Towards a theory of peaceful relations

By Garrett Thomson

Even if Peace is primarily a spiritual or psychological state, nevertheless, we also need to conceive of peacefulness as a set of social relations, including those that a person has with him/herself. In other words, if peacefulness is an inner state, then it will necessarily express itself relationally. A theory of peaceful relations will apply not only to relations between individuals and groups of persons, but it will also be concerned with institutions and with the structures of a society.

This theory will include the core idea that peacefulness is a feature of conflict. All relations between individuals, groups, institutions, and social systems are conflictual. People have different interests and understandings; ineluctably, this means conflict. Thus, peace cannot be defined as a lack of conflict. More than this, relational peacefulness only becomes operative when there is conflict. That is to say, we cannot be in a peaceful relation until we are in conflictual relations.

In part, peacefulness is the quality that allows conflictive relations to exist without displacing the other non-instrumental goods that constitute human flourishing. Such peacefulness implies that conflictive relations won’t make destructive waves. For instance, this is embodied in the family when a specific conflict doesn’t affect negatively the other good features of family life. Or, for example, when I squabble with a friend, it doesn’t affect the friendship. In part, the nature of peacefulness, as a quality of relations, is that it mutes conflicts  that  would  otherwise  undermine  wellbeing or flourishing.

The aim of this paper is to illustrate how a conception of peacefulness as a spiritual stance has implications for international politics, or more generally for what socio-political-economic structural systems we should live in. Spiritually and morally orientated understandings of peacefulness have political implications, and are not neutral concerning the structural features of society. We need morally attuned understandings of what it means to be peaceful that have socio-political and structural translations. Furthermore, spiritual peacefulness needs a structural expression: peace cannot fully be an actualised condition of the soul unless it is also a cond tion of the society in which we live.

Transcending the epistemological asymmetry

What does it mean to live in peaceful relations? To answer this, we begin with a hugely important contrast. On the one side, we humans are subject to a systematic epistemological asymmetry. This is the tendency, in our own case, to only see our own good intentions, but in the case of others, to perceive only the results of their actions (which are often bad). This means that we are prone to apply a double standard: we judge ourselves by our good intentions, and others by the results of their actions. This means that I am disposed to see my own actions as always good at heart, and those of others as wrong or, at best, as far from perfect.

On the other side, whenever someone wants something, necessarily they want it under some description that renders it desirable. This doesn’t mean that the thing wanted really is desirable, but it does imply that it is perceived as such by the person who wants it. This has profound implications for understanding others: it means that, to comprehend another, we must see the person’s intentions under the descriptions that make sense to them from their point of view. There is a way of seeing what the other person wants as good. To desire something is ipso facto to see it as desirable.

The juxtaposition of these two points reveals why we humans are systematically susceptible to misunderstanding others. The first indicates that we are disposed to ignore precisely what the second outlines as a condition for understanding others. Having peaceful relations with others requires overcoming this tension. Let us illustrate this. I quarrel with a friend. I am well-acquainted with my own good intentions, but I judge my friend’s actions in terms of their negative effects, thereby ignoring the point of view through which her intentions make sense as being directed to some good. The result is that I misunderstand and blame her. I fail to enter into her point of view, to appreciate that what she intended seemed good to her. Therefore, to understand someone’s desire from their point of view, it is necessary to see what they intended or wanted as good, according to the phenomenologically appropriate descriptions.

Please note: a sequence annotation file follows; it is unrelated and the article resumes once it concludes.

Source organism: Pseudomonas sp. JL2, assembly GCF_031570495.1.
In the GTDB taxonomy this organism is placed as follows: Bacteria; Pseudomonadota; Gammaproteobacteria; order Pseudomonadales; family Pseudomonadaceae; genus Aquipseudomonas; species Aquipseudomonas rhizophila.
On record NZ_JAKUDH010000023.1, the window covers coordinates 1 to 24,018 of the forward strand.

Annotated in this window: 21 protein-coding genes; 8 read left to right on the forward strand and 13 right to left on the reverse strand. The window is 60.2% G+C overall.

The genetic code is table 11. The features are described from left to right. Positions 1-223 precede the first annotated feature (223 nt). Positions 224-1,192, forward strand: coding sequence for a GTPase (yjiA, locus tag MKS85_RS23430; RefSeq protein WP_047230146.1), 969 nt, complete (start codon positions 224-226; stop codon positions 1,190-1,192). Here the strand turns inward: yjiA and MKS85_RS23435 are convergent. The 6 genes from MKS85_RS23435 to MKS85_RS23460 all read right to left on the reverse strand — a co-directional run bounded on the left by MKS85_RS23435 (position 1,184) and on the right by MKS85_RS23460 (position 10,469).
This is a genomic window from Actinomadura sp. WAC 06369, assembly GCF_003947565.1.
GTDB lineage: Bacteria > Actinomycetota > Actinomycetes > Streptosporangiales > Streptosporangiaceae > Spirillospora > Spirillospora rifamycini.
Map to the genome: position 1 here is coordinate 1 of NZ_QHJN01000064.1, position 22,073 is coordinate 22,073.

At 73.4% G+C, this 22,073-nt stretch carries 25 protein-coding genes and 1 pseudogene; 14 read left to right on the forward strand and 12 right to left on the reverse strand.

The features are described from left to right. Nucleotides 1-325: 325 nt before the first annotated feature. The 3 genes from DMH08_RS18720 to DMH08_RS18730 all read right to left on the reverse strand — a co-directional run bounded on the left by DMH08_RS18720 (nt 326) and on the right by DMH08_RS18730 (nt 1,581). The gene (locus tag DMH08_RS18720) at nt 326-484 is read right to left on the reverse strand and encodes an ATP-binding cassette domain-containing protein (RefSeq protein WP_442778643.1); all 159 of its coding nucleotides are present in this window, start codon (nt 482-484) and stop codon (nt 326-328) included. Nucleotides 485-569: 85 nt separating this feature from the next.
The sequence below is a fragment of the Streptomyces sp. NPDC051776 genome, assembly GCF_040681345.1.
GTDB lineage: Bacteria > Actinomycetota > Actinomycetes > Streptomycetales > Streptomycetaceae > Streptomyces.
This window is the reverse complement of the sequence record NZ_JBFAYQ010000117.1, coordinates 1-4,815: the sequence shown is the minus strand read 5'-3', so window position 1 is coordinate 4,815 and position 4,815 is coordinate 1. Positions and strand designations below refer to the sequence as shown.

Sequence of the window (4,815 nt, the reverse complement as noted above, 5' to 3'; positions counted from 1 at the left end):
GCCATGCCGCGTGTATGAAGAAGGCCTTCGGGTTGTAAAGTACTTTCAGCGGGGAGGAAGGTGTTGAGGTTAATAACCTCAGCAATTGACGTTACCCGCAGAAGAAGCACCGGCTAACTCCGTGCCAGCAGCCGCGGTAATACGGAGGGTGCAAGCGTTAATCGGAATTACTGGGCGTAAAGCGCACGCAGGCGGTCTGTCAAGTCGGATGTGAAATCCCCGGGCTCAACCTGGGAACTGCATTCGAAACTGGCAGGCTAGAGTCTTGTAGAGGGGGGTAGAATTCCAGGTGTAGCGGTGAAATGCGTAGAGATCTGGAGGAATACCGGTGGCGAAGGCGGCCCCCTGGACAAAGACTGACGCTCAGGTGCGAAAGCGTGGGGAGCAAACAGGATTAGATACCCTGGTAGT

Of course, this thesis doesn’t mean that one should condone the other person’s action or intention! Neither does it imply that their intention is all things considered good. One can distinguish between a) ‘X is good/ desirable’ and b) ‘X is conclusively good/desirable, all things considered ’. Nevertheless, the thesis does mean that there is some description of a person’s intention that reveals it as directed towards something desirable. To understand another person well, it is necessary to characterise their desires or intentions in such terms.

Does the thesis imply that there is no such thing as a bad intention? No! It doesn’t prohibit us from describing a person’s intentions as bad. For example, we can still characterise them as selfish, harmful, and inhumane. However, these descriptions would be secondary or derivative because the thesis does imply that, to understand someone well, one must not characterise their intention as primarily, or in the first place as, directed towards something bad. The idea that some people are fundamentally evil depends on ignoring this point. In its extreme form, this can constitute demonising others.

The thesis has an important corollary – namely, that one tends to assume that one understands another person better than he or she understands oneself. In other words, there is a tendency to judge that I comprehend another person better than he/she understands me. This is a consequence of the main thesis because the epistemological asymmetry tends to portray any interaction as follows: I have access to his/her behaviour, but he/she doesn’t have access to my intentions! The corollary is a consequence of the asymmetry of the first-person perspective. It embodies the same epistemological double-standard.

The corollary has yet another devastating implication – namely, that one tends to systematically underestimate the differences between oneself and another. If I have a propensity to think that I understand other people better than they understand me, then I will also be disposed to underestimate the differences between us. This is because I am trying to understand them only on my terms and not on theirs.

These epistemological limitations in understanding others constitute a form of systemic ignorance. Worse still, they are enhanced by the self- reinforcing nature of ignorance. It is the general nature of ignorance that one is predisposed to not know that one is ignorant. One tends to be ignorant of one’s ignorance. Ignorance is like that: it doesn’t know itself.